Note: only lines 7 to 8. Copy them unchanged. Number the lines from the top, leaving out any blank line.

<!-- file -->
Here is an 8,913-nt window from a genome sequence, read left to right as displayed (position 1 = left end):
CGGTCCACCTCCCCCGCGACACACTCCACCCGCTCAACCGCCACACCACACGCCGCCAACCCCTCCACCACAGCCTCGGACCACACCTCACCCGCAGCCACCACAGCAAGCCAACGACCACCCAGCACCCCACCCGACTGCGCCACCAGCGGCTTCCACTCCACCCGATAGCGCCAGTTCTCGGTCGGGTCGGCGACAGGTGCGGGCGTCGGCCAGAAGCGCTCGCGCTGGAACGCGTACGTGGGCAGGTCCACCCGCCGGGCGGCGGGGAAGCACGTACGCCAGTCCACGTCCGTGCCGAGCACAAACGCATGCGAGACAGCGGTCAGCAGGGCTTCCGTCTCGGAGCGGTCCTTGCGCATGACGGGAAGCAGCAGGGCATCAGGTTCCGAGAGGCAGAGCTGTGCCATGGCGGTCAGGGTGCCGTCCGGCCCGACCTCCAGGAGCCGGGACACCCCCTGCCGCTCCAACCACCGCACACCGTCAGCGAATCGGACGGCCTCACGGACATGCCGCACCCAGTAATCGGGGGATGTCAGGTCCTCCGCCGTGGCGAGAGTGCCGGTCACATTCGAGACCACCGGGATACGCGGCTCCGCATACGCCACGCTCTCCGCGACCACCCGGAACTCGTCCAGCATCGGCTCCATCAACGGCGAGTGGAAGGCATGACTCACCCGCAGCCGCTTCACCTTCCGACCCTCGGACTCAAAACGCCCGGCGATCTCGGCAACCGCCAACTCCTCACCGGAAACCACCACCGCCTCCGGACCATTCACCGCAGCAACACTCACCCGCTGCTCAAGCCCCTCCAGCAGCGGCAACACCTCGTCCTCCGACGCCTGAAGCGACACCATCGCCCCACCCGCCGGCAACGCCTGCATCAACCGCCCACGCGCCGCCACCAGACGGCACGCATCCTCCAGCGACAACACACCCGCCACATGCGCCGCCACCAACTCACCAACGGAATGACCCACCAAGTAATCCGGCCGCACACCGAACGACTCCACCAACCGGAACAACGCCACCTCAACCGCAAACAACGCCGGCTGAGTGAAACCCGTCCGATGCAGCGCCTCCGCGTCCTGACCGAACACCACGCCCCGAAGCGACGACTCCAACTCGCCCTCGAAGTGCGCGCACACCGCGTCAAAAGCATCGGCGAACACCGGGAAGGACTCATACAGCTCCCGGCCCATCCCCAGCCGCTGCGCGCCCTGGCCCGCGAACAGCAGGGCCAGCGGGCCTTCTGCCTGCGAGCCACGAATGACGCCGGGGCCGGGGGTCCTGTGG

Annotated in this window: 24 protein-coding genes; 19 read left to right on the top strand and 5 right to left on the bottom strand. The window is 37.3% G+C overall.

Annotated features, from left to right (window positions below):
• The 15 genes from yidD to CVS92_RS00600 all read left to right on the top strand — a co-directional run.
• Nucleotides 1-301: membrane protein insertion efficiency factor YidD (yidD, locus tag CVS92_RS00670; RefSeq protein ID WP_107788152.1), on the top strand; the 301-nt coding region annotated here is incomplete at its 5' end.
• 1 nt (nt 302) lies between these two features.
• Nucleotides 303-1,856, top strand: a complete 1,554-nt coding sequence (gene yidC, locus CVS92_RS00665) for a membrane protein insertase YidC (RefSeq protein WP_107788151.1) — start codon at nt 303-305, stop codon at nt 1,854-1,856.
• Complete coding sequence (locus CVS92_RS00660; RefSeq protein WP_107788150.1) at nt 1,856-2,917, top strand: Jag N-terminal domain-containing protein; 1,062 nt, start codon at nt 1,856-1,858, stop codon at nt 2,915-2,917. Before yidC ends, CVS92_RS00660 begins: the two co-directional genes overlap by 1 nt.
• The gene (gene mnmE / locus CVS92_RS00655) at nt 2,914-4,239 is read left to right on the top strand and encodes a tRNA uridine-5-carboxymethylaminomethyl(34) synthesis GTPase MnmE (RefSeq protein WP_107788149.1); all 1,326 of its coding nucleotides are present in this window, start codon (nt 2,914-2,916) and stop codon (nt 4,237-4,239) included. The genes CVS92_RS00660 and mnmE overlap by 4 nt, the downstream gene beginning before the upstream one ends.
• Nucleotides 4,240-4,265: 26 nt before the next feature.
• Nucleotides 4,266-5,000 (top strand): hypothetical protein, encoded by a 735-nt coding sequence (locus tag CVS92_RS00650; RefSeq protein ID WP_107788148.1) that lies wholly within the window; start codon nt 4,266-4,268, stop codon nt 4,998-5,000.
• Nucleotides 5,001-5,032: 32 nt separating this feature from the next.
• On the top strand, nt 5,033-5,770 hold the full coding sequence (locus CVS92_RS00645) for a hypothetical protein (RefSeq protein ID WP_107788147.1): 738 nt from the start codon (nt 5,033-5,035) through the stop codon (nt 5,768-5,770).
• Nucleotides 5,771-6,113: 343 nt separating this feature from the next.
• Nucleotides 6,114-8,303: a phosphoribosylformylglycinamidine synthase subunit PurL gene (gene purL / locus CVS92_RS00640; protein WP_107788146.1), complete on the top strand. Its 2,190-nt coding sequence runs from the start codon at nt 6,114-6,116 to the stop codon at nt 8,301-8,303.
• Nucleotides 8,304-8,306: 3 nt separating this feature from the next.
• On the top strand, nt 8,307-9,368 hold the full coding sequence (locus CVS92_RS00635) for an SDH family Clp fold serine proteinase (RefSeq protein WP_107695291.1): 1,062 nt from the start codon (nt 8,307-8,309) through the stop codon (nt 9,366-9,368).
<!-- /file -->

• 1 nt (nt 302) lies between these two features.
• Nucleotides 303-1,856, top strand: a complete 1,554-nt coding sequence (gene yidC, locus CVS92_RS00665) for a membrane protein insertase YidC (RefSeq protein WP_107788151.1) — start codon at nt 303-305, stop codon at nt 1,854-1,856.